The Importance Of The US Social Security Cost Of Living Adjustment – OpEd
By Dean Baker
The Social Security Administration announced today the annual cost of living adjustment (COLA) for 2013 benefits will be 1.7 percent. This means that people who are currently receiving Social Security benefits will see their checks increase by 1.7 percent beginning in January.
Since 1975, Social Security recipients have seen their benefits increase in accordance with the cost of living, based on the Labor Department’s Consumer Price Index (CPI), which measures monthly changes in prices for a representative basket of goods and services. The point of indexing benefits to the cost of living is to ensure that the real value of the benefits of retirees, disabled workers, survivors and their families does not decline through time.
This history is worth noting because many in Washington are arguing for a reduction in the annual COLA. Instead of continuing to use the CPI for Urban Wage Earners and Clerical Workers (CPI-W ), the current index for setting the annual cost of living adjustment, they want to switch to a new index, the Chained CPI for All Urban Consumers (C-CPI-U).
Unlike the CPI-W, which holds the basket of goods fixed through time, the C-CPI-U measures the price of a basket of goods that changes in response to the relative price shifts of various goods. For example, if a rise in the price of beef leads people to buy more chicken, then the C-CPI-U would have a higher weight on its chicken component and a lower weight for its beef component.
The Bureau of Labor Statistics (BLS) has been calculating the C-CPI-U monthly since 2002. On average it has shown a rate of inflation that is 0.3 percentage points less than the current index. If it were adopted as the basis for the indexation, then benefits would fall by 0.3 percentage points each year compared to current law. This lower adjustment would accumulate through time so that after 10 years, beneficiaries would be seeing Social Security checks that are 3 percent smaller, after 20 years 6 percent, and after 30 years checks would be 9 percent smaller.
While these reductions would be substantial, it is also important to consider whether this will cause the COLA to stop accomplishing its purpose of ensuring that benefits keep pace with the cost of living. The C-CPI-U is based on consumption patterns of all consumers. There is good reason to believe that the consumption patterns of Social Security beneficiaries are substantially different from the population as a whole in ways that would cause them to face a more rapid increase in the cost of living.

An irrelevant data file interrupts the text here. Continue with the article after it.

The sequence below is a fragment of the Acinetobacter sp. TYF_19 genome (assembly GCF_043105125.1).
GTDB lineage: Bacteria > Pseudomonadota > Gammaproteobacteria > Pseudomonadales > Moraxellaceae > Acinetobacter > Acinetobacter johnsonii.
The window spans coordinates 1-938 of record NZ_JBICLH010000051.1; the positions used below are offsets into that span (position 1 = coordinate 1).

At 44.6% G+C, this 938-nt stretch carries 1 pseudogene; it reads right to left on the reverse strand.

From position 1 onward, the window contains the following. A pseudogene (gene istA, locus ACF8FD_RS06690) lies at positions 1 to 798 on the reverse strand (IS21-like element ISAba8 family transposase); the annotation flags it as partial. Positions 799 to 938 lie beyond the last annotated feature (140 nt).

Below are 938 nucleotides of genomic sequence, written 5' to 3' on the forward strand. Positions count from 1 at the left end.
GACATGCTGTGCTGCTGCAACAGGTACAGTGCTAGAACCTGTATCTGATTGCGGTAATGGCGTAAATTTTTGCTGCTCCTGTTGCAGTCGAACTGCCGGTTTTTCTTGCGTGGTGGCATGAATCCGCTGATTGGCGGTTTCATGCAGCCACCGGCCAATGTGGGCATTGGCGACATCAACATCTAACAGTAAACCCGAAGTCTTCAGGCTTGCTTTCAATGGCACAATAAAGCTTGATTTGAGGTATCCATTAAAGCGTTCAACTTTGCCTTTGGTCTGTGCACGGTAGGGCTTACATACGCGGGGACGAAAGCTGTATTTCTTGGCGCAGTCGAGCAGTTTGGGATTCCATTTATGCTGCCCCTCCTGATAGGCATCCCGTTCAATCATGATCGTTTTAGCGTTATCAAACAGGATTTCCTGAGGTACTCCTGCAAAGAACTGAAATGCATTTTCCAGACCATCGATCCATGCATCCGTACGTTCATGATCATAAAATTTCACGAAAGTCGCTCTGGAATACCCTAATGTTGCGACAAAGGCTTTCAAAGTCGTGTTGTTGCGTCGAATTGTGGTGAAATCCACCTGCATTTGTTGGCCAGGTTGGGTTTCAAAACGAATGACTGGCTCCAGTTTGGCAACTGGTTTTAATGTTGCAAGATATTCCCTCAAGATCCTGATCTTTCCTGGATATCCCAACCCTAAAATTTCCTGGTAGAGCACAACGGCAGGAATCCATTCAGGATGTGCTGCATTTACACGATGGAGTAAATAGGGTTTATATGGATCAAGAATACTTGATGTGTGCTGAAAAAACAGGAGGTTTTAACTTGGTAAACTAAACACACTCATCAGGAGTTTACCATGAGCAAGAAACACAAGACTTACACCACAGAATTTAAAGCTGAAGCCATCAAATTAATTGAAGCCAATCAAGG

First, health care and housing comprise a larger share of the budgets of the elderly; these items have seen larger price increases than most other goods and services. This is the main reason that an experimental elderly index (CPI-E) constructed by the BLS has on average shown a rate of inflation that is 0.3 percentage points higher than the CPI-W.
The other reason for believing that the cost of living of the elderly may rise more rapidly than for the population as a whole is that they may have fewer opportunities for substituting across items to take advantage of changes in relative prices. This is both because their consumption basket (e.g. medical care and housing) may offer fewer opportunities for substitution and also because they are a less mobile population that may find it more difficult to adjust their consumption patterns.
If it were the case that beneficiaries do in fact see a higher rate of increase in their cost of living than the population as a whole, then changing the basis for the COLA to the CCPI would undermine the original intention of Congress when it established the COLA. It would no longer be ensuring that the benefits of the elderly and other beneficiaries kept pace with the cost of living.
If the goal of switching to a different CPI is to have a more accurate measure of the cost of living, then the obvious answer would to have the BLS construct a full elderly index (CPI-E) that would track the consumption and substitution patterns among elderly consumers. This index would then provide a basis for setting a COLA that more accurately reflected the actual changes in the cost of living experienced by seniors.
It is difficult to see a legitimate reason for not constructing a full CPI-E, unless those pushing for switching the basis for the COLA to a chained index are simply using it as a backdoor to cut benefits. This is not only dishonest; it is an especially bad way to cut benefits. Those who would be hit hardest would be the oldest beneficiaries, who also tend to be the poorest.
It would be useful to have a more honest discussion that separated the issue of an accurate COLA from efforts to cut benefits. Most retirees have relatively modest incomes presently, which is a strong argument against cutting benefits. However, if benefits are to be cut, there are more equitable routes than reducing the COLA.